Eventually, Charles VI’s brother, the Duke of Orleans, approached a torch to take a closer look at the costume: but since the pitch was highly flammable, the King immediately caught on fire! The ball horribly turned into a blazing inferno… And the King would certainly have burned alive without the help of the 14-year-old Duchess of Berry, who wrapped him into her robes, stifling the fire.
That was the beginning of the end for Charles VI, who then earned a new (and rightfully deserved) nickname: “Le Roi Fol” (The Mad King). His courtiers and close relations took over his reign, while he did his best to fight the rampant demency that eroded his brains. He passed away in 1422, and following funeral tradition of the time, his body was boiled with a fistful of seasoning, making the burning King end up as a royal stew.
Vlad the Impaler: A Stake in Stakes
He was the inspiration behind the spooky character of Dracula, the blood-sucking vampire; safe to say he was not a nice guy. Vlad Tepes, ruler of Valachia in the 15th century, actually shared few similarities with his literary counterpart. With a certain taste for cruelty, the Eastern European prince modernized his country at full speed, trying to save it from an incoming Ottoman invasion.
So when two Turkish envoys were introduced in his palace, sent by the powerful Ottoman sultan Mehmet II, Vlad Tepes made a point in standing his ground. As the messengers refused to take off their turbans — acting according to religious custom –, the Valachian leader had their turbans nailed to their heads his response… That was also the cruel way he dealt with domestic problems. Wishing to get rid of the local boyar aristocracy, said to have plotted against his father back in the days, he invited them for supper during Easter Sunday 1459: but instead of the nice banquet they were promised, his guests — men, women and children alike — were put to death or sentenced to hard labor.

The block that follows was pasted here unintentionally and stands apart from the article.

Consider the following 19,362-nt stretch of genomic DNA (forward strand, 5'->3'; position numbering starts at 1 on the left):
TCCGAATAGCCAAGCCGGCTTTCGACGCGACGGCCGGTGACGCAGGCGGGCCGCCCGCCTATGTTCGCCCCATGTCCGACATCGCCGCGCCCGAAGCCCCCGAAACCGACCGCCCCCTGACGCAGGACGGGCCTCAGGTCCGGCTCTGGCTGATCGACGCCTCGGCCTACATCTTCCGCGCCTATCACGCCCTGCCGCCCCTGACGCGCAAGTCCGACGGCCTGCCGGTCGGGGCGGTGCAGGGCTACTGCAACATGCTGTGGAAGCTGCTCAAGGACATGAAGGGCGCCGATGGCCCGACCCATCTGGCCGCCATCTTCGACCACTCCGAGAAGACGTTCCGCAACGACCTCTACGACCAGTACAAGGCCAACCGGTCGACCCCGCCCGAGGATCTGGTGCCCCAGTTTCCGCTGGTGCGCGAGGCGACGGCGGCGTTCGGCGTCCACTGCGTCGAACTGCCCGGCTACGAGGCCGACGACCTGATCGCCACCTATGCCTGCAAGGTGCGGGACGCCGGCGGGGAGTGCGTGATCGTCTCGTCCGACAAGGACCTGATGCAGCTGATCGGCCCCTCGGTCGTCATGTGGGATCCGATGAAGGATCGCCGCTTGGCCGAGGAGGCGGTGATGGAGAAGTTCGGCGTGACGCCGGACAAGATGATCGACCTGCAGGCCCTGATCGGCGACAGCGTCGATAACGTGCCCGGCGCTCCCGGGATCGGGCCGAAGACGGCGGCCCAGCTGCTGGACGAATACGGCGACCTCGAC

Without much surprise, tension between Valachian and Ottoman leaders escalated into full-scale war, raging for years. An opportunity for Vlad Dracula to display his irrepressible cruelty. The night after a battle, in 1462, 20,000 Turkish prisoners of war were impaled right on the battlefield — covering, it is rumored, about three hectares of ground. The Valachian prince was said to have had dinner among the tortured Turks, and his fearsome strategy worked: upon this terrible sight, sultan Mehmet II apparently said that “he [could] not take the country from a man capable of such extraordinary things”.
His favorite punishment method earned him the nickname ‘The Impaler’. Sure, he would not drink blood from his enemies’ neck — or would he? — but he certainly had more blood on his hands than Bram Stoker’s vampire. Why else would the Romanian dictator Nicolae Ceauscecu later glorify him as a national hero?
Ivan the Terrible: Russian Roulette
Orphan at a very young age, Ivan Vasilyevich had a rough childhood. Bustling around him at the Moscow Palace where he wandered aimlessly, were mere shadows dealing with conspiracies, murders, hatred and politics. The only person he felt close to, his nanny Agrafena Obolenski, was exiled and sent to a covent. Ivan was eight years old. This promised nothing good…
On January 16, 1547, Ivan became Ivan IV, and soon to be nicknamed Grozny, ‘the Fearsome’. However the tsar was prone to a severe case of paranoia, and would often have terrible fits of anger. When his spouse Anastasia died in 1560, probably from poisoning, was what left of sanity deserted him forever. He inspired a reign of terror known as oprichnina, suspecting everyone to plot against him behind his back, and quite a lot of those suspects were hanged, impaled or decapitated. Everything was a reason for eradication.